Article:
How Draghi Crushed the Euro

What a bloodbath! The euro suffered a sharp selloff after the ECB interest rate statement, as EUR/USD dove from a high of 1.3223 to revisit its 4-month lows around 1.3110.

Other euro pairs underwent similar declines, with EUR/GBP tumbling to its lowest level since May and EUR/AUD breaching the neckline of the double top pattern that Big Pippin pointed out in today’s Chart Art.

What’s interesting to note is that this sudden reaction took place during the ECB press conference, almost an hour after the central bank already announced its decision to keep interest rates unchanged at 0.50% as expected.

What the heck did Draghi say?!

As it turns out, the ECB head honcho stuck to his forward guidance routine in emphasizing the central bank’s pledge to keep rates low for an extended period. When asked about potential rate cuts though, Draghi admitted that policymakers actually discussed lowering interest rates during their meeting! *gasp*

According to Draghi, the euro zone economy may be rebounding but the recovery is still for weak for policymakers to say that rate cuts are off the table. He even noted that ECB officials currently have a downward bias on interest rates, as fiscal stability remains a concern and the economic recovery is still feeble.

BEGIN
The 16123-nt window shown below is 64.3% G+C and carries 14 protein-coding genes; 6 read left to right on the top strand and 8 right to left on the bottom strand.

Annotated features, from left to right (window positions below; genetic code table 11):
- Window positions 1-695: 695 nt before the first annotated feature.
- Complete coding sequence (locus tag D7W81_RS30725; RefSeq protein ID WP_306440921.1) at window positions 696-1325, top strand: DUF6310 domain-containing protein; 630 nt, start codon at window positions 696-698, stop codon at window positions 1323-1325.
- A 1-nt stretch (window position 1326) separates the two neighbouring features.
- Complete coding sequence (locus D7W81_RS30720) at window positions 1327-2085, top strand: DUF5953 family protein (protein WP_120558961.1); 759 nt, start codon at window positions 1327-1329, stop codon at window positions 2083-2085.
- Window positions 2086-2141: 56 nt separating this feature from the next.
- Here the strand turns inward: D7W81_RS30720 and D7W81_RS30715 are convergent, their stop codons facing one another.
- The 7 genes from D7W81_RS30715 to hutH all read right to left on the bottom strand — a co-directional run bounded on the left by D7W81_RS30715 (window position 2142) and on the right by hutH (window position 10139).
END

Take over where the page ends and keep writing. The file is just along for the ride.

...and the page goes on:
What are the odds of an ECB rate cut?

It depends on the money markets. Draghi specified that the ECB is “ready to act” in case they see money market movements like a rise in bank-to-bank borrowing costs and peripheral bond yields that they believe are unwarranted. Inflation won’t be a problem either, as the ECB only expects a 1.5% increase this year, only slightly higher than the previous forecast of 1.4%.

One thing that you have to remember is that the ECB has a very cautious stance on the region’s growth. While it upgraded its growth forecasts this year, it also emphasized the downside risks in the near future and even downgraded 2014’s growth estimates from 1.1% to 1.0%.

What does this mean for the euro?

With the ECB renewing its commitment to keep its borrowing costs at record lows for an extended period of time, it might be a while before we see any catalyst that would push the euro higher.

The ECB’s commitment to low interest rates should keep the EUR/USD under heavy pressure as the U.S. Federal Reserve prepares to taper. It could also be on weaker footing compared to other major currencies whose central banks aren’t biased to ease.